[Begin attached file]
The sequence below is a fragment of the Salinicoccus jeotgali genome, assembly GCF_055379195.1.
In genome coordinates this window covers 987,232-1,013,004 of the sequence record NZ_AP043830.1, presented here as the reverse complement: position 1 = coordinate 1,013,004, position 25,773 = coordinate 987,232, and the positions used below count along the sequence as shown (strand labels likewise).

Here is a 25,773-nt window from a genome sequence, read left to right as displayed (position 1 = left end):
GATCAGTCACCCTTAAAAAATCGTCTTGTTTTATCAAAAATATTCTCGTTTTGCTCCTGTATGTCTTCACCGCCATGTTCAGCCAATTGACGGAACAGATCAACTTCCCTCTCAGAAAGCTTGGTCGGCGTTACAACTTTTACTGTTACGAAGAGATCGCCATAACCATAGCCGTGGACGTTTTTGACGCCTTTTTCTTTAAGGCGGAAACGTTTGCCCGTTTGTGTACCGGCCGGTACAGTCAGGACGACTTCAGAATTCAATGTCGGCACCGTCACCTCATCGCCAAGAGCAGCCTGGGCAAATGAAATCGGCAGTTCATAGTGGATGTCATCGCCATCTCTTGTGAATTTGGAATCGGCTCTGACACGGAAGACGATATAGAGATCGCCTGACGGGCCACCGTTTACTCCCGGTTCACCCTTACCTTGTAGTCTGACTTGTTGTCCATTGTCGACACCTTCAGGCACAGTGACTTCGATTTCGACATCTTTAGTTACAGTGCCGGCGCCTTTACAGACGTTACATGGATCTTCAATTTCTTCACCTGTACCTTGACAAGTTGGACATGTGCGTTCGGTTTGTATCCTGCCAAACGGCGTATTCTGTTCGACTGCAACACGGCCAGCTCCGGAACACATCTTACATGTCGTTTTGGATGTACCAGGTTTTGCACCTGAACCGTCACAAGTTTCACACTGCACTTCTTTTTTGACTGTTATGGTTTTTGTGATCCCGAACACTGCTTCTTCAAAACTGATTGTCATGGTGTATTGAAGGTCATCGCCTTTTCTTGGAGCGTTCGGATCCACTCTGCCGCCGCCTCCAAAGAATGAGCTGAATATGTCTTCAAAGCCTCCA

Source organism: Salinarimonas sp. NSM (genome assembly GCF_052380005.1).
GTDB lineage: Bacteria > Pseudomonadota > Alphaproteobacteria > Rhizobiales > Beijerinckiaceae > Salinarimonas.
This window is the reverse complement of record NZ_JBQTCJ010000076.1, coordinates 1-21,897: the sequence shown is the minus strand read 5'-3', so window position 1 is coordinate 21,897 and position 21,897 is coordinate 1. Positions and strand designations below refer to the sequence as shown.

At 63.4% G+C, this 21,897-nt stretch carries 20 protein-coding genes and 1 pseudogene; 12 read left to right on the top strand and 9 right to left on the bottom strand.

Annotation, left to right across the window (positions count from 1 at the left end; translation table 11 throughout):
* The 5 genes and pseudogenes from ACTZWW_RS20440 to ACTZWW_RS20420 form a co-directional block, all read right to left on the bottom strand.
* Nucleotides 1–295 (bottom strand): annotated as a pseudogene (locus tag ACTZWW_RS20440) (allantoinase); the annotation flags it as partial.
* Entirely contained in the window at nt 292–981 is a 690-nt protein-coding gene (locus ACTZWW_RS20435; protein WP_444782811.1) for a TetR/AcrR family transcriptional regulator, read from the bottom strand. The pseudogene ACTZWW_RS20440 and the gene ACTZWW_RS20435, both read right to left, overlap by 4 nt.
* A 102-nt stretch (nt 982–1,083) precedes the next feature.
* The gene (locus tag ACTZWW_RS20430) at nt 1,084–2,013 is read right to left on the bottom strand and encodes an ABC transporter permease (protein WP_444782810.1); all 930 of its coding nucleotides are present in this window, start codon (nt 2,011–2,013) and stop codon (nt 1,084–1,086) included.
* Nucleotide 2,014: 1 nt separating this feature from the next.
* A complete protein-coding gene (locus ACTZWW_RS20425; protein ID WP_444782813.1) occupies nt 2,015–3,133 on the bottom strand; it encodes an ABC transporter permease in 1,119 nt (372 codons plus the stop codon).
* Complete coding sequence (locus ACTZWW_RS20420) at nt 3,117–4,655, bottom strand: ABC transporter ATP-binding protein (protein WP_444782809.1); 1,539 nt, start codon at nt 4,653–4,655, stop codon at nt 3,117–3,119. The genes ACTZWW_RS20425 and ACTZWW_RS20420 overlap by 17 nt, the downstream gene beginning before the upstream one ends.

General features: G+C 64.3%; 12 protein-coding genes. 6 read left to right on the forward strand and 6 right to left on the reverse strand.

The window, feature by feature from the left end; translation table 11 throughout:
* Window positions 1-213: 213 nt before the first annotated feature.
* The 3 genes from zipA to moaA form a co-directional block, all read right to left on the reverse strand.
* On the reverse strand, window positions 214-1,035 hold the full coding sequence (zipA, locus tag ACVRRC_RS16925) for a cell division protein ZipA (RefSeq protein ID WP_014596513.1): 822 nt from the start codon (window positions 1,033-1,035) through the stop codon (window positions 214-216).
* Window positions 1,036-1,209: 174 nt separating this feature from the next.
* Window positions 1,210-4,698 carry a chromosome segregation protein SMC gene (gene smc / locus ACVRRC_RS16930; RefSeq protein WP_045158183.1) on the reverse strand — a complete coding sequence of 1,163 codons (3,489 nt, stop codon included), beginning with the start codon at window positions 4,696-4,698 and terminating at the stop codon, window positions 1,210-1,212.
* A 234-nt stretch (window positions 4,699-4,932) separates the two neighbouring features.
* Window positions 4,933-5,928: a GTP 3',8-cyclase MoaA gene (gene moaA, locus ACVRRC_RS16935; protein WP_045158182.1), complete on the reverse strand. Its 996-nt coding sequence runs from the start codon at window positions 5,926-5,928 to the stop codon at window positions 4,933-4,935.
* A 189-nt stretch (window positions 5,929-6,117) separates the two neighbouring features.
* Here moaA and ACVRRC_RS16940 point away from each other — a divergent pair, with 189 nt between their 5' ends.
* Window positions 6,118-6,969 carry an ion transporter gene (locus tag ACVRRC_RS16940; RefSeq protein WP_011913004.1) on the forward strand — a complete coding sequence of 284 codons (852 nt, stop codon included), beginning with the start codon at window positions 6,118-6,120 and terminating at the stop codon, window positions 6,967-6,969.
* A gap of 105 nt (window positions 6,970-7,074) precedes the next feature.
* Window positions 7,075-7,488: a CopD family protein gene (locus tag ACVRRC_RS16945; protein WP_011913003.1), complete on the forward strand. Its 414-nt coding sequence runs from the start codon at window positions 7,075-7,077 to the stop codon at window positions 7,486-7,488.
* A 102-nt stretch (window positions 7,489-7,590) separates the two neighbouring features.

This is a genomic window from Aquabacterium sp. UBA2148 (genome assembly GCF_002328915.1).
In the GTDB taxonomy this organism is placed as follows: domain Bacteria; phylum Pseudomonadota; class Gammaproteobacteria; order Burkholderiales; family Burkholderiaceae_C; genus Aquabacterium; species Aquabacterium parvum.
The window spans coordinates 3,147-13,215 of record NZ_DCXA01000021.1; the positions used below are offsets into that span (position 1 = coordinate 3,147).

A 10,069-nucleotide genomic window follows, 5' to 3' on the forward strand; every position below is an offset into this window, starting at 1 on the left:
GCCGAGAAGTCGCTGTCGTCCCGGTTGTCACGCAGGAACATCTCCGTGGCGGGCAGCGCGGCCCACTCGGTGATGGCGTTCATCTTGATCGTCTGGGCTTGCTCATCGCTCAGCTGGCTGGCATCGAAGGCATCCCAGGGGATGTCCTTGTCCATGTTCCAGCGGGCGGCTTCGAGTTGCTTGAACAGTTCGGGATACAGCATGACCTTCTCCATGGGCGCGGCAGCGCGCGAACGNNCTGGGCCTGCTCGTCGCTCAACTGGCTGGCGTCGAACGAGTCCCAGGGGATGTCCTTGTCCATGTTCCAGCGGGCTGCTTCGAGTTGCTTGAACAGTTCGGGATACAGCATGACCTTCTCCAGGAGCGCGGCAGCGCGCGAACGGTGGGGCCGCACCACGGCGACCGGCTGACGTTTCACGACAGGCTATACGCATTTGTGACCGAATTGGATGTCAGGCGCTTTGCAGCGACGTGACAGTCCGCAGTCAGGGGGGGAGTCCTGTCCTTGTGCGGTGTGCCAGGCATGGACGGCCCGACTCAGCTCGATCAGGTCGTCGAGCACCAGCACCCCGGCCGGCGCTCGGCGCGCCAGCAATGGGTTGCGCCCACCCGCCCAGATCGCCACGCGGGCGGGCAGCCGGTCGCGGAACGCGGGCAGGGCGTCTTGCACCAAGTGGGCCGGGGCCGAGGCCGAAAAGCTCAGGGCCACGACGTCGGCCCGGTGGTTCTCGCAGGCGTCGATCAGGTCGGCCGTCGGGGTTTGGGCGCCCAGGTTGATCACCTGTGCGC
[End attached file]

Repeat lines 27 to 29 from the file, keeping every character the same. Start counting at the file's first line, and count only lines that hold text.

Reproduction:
* A 189-nt stretch (window positions 5,929-6,117) separates the two neighbouring features.
* Here moaA and ACVRRC_RS16940 point away from each other — a divergent pair, with 189 nt between their 5' ends.
* Window positions 6,118-6,969 carry an ion transporter gene (locus tag ACVRRC_RS16940; RefSeq protein WP_011913004.1) on the forward strand — a complete coding sequence of 284 codons (852 nt, stop codon included), beginning with the start codon at window positions 6,118-6,120 and terminating at the stop codon, window positions 6,967-6,969.